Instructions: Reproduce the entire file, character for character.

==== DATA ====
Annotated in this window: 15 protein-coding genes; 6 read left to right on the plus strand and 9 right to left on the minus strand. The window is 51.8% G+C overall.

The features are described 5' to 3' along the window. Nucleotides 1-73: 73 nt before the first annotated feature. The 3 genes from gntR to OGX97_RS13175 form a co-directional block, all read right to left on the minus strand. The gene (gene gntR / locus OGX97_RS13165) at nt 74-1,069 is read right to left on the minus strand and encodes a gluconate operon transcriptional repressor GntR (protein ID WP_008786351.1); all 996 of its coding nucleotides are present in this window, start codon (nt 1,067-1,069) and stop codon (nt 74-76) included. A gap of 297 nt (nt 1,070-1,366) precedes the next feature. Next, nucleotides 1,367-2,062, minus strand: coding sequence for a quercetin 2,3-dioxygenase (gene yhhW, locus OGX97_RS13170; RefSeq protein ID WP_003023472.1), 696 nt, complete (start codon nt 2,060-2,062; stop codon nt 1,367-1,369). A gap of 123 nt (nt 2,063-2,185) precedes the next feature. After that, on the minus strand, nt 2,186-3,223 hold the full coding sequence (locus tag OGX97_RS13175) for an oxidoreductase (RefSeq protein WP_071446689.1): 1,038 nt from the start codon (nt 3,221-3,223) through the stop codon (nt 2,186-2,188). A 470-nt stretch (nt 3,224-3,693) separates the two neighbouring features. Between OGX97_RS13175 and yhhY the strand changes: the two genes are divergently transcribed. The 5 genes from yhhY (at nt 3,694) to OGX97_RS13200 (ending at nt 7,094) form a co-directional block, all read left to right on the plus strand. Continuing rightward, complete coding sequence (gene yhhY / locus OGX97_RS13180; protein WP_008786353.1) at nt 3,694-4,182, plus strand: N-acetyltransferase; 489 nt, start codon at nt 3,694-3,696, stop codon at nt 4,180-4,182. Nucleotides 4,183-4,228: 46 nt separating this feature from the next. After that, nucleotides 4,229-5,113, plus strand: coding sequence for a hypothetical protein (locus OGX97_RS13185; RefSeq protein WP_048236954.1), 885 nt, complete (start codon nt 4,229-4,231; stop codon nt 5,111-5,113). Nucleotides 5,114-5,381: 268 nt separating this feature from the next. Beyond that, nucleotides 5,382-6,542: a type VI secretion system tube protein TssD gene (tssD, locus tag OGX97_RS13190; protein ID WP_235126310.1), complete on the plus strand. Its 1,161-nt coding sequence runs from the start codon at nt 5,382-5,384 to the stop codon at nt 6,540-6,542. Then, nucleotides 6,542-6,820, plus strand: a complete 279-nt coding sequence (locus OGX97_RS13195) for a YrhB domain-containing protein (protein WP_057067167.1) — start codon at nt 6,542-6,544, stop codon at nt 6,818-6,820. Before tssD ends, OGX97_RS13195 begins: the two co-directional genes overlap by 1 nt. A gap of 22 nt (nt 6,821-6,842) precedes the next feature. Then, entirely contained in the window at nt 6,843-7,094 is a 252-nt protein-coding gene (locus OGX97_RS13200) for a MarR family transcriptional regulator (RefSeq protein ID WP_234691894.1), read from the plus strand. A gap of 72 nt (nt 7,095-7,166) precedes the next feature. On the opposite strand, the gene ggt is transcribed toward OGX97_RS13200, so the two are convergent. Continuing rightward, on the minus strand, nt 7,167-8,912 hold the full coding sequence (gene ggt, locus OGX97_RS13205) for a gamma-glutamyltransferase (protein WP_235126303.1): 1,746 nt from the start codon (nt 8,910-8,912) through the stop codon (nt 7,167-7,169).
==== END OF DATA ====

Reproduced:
Annotated in this window: 15 protein-coding genes; 6 read left to right on the plus strand and 9 right to left on the minus strand. The window is 51.8% G+C overall.

The features are described 5' to 3' along the window. Nucleotides 1-73: 73 nt before the first annotated feature. The 3 genes from gntR to OGX97_RS13175 form a co-directional block, all read right to left on the minus strand. The gene (gene gntR / locus OGX97_RS13165) at nt 74-1,069 is read right to left on the minus strand and encodes a gluconate operon transcriptional repressor GntR (protein ID WP_008786351.1); all 996 of its coding nucleotides are present in this window, start codon (nt 1,067-1,069) and stop codon (nt 74-76) included. A gap of 297 nt (nt 1,070-1,366) precedes the next feature. Next, nucleotides 1,367-2,062, minus strand: coding sequence for a quercetin 2,3-dioxygenase (gene yhhW, locus OGX97_RS13170; RefSeq protein ID WP_003023472.1), 696 nt, complete (start codon nt 2,060-2,062; stop codon nt 1,367-1,369). A gap of 123 nt (nt 2,063-2,185) precedes the next feature. After that, on the minus strand, nt 2,186-3,223 hold the full coding sequence (locus tag OGX97_RS13175) for an oxidoreductase (RefSeq protein WP_071446689.1): 1,038 nt from the start codon (nt 3,221-3,223) through the stop codon (nt 2,186-2,188). A 470-nt stretch (nt 3,224-3,693) separates the two neighbouring features. Between OGX97_RS13175 and yhhY the strand changes: the two genes are divergently transcribed. The 5 genes from yhhY (at nt 3,694) to OGX97_RS13200 (ending at nt 7,094) form a co-directional block, all read left to right on the plus strand. Continuing rightward, complete coding sequence (gene yhhY / locus OGX97_RS13180; protein WP_008786353.1) at nt 3,694-4,182, plus strand: N-acetyltransferase; 489 nt, start codon at nt 3,694-3,696, stop codon at nt 4,180-4,182. Nucleotides 4,183-4,228: 46 nt separating this feature from the next. After that, nucleotides 4,229-5,113, plus strand: coding sequence for a hypothetical protein (locus OGX97_RS13185; RefSeq protein WP_048236954.1), 885 nt, complete (start codon nt 4,229-4,231; stop codon nt 5,111-5,113). Nucleotides 5,114-5,381: 268 nt separating this feature from the next. Beyond that, nucleotides 5,382-6,542: a type VI secretion system tube protein TssD gene (tssD, locus tag OGX97_RS13190; protein ID WP_235126310.1), complete on the plus strand. Its 1,161-nt coding sequence runs from the start codon at nt 5,382-5,384 to the stop codon at nt 6,540-6,542. Then, nucleotides 6,542-6,820, plus strand: a complete 279-nt coding sequence (locus OGX97_RS13195) for a YrhB domain-containing protein (protein WP_057067167.1) — start codon at nt 6,542-6,544, stop codon at nt 6,818-6,820. Before tssD ends, OGX97_RS13195 begins: the two co-directional genes overlap by 1 nt. A gap of 22 nt (nt 6,821-6,842) precedes the next feature. Then, entirely contained in the window at nt 6,843-7,094 is a 252-nt protein-coding gene (locus OGX97_RS13200) for a MarR family transcriptional regulator (RefSeq protein ID WP_234691894.1), read from the plus strand. A gap of 72 nt (nt 7,095-7,166) precedes the next feature. On the opposite strand, the gene ggt is transcribed toward OGX97_RS13200, so the two are convergent. Continuing rightward, on the minus strand, nt 7,167-8,912 hold the full coding sequence (gene ggt, locus OGX97_RS13205) for a gamma-glutamyltransferase (protein WP_235126303.1): 1,746 nt from the start codon (nt 8,910-8,912) through the stop codon (nt 7,167-7,169).